Alito and Kennedy were responding in part to a dissent by Justice Stevens, joined by Justices Souter and Ginsburg, that took Roberts to task for creating a new standard that “invites stark viewpoint discrimination” by allowing school administrators to suppress student opinions that depart from official policy. Stevens pointed out that “unfettered debate, even among high school students,” is essential to democracy.
One might say that it is especially essential among high school students.
But Stevens, Souter, and Ginsburg undermined the force of their dissent by accepting that in public schools, officials may suppress student speech that “violates a permissible rule” or “expressly advocates conduct that is illegal and harmful to students.” Their disagreement with the Court majority, instead, turned on their interpretation of “Bong Hits 4 Jesus.” The banner, they said, “was never meant to persuade anyone to do anything.”
Thus, although Stevens, Souter, and Ginsburg started their dissent by condemning viewpoint discrimination in public schoools, they ended by endorsing it – at least when the viewpoint expressed is interpreted to advocate “illegal and harmful” conduct. Like Alito and Kennedy, the dissenters don’t try to grapple with the difficulty of distinguishing between political dissent and advocacy of illegal conduct, although they do point out that there have been many changes in public opinion and policy over the years: the legitimacy of wars, the prohibition of alcohol, and current debates over drug legalization are examples of areas where advocacy of illegal conduct has not been readily distinguishable from political dissent. Advocacy of sit-ins and freedom rides to protest official segregation provide other examples.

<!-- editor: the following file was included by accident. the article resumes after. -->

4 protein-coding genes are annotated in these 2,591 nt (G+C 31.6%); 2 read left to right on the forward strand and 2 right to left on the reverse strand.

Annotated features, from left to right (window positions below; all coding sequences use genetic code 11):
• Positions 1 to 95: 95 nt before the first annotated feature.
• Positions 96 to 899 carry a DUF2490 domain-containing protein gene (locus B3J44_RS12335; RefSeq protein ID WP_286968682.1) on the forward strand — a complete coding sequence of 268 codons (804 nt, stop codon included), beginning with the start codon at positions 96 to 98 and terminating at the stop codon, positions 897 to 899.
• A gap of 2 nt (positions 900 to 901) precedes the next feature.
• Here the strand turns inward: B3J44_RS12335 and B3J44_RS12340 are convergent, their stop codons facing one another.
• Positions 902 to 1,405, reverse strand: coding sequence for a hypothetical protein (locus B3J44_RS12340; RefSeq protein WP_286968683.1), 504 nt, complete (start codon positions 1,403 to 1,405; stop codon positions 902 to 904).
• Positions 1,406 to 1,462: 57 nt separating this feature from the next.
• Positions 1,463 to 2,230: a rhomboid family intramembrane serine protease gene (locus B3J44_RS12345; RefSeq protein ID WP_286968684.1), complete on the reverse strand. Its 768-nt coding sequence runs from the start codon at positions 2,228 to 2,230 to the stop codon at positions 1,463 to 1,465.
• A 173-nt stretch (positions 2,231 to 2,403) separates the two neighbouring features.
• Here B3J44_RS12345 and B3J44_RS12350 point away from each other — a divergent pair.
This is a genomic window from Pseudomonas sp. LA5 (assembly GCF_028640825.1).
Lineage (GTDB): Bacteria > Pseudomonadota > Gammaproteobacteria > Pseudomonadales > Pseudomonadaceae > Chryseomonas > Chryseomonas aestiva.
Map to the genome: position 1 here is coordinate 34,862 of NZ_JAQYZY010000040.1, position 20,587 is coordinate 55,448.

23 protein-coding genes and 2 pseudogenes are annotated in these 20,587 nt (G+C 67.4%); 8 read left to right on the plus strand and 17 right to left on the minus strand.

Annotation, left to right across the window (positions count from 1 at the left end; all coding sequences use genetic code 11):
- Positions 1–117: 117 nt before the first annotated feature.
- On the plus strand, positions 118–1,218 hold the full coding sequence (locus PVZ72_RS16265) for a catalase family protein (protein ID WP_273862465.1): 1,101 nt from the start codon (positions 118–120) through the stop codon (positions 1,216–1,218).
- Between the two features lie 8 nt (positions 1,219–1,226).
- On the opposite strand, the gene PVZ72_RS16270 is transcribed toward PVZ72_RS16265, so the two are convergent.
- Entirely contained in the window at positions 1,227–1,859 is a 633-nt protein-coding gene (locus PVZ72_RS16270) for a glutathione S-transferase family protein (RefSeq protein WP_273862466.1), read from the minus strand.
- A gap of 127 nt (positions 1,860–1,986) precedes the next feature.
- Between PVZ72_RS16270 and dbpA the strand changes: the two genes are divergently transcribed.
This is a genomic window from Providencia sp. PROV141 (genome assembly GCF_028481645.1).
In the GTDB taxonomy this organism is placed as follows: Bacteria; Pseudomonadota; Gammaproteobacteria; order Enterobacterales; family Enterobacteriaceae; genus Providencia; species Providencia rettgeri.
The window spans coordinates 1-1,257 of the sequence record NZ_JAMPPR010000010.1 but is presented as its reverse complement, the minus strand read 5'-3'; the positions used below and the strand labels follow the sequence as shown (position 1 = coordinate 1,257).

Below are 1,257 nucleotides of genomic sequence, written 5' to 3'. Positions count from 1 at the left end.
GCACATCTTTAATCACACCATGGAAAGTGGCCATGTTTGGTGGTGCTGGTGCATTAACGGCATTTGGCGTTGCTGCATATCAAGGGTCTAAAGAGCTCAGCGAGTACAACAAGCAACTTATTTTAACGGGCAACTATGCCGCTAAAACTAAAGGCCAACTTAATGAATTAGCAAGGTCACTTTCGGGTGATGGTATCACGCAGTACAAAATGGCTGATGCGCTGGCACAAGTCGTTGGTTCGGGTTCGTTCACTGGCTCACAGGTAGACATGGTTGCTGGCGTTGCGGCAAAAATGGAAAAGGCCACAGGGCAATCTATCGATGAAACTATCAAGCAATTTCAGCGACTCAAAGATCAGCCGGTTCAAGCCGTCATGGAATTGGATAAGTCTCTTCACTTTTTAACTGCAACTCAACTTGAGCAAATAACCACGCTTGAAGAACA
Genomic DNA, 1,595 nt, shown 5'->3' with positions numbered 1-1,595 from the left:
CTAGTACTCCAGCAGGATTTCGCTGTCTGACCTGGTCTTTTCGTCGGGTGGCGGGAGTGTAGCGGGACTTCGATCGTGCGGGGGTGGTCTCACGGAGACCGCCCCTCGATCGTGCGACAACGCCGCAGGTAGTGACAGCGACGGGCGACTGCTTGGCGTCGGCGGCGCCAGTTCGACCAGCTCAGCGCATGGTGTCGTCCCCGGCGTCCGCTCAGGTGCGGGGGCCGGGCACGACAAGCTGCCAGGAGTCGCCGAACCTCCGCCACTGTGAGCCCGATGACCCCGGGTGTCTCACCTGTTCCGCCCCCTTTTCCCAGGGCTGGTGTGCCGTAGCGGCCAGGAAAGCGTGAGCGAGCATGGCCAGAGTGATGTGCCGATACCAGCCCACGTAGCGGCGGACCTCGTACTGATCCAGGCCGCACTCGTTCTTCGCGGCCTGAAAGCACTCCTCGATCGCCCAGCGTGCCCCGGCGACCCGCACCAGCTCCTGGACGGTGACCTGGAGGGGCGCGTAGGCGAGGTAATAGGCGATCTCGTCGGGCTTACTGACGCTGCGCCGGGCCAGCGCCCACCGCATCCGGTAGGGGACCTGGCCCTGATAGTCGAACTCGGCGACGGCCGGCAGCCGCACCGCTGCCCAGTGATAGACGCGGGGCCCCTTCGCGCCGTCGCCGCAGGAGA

Justice Thomas wrote a concurring opinion arguing that Tinker v. Des Moinesshould be explicitly overruled. Justice Breyer wrote separately to argue that the Court did not need to reach the ultimate constitutional issue because all it really had to decide was that Deborah Morse, the principal who punished Frederick for his banner, was entitled to “qualified immunity” from money damages.
The fractured decision in Morse v. Frederick arguably represents another nail in the coffin of student free speech – which, like adult free speech, is often provocative or irresponsible – and another step toward a more controlled and authoritarian view of public education. However confused (and difficult to implement) the distinctions made by the Court, though – especially in the concurrence of Alito and Kennedy – there was at least a recognition that speech about drugs has a political dimension and that, in the words of Tinker, students do not lose all constitutional rights “at the schoolhouse gate.”
The decision in Morse v. Frederick, S.Ct. No. 06-278 (June 25, 2007), can be found at http://www.supremecourtus.gov/.
*This article previously appeared on the Free Expression Policy Project, which existed from 2000-2017.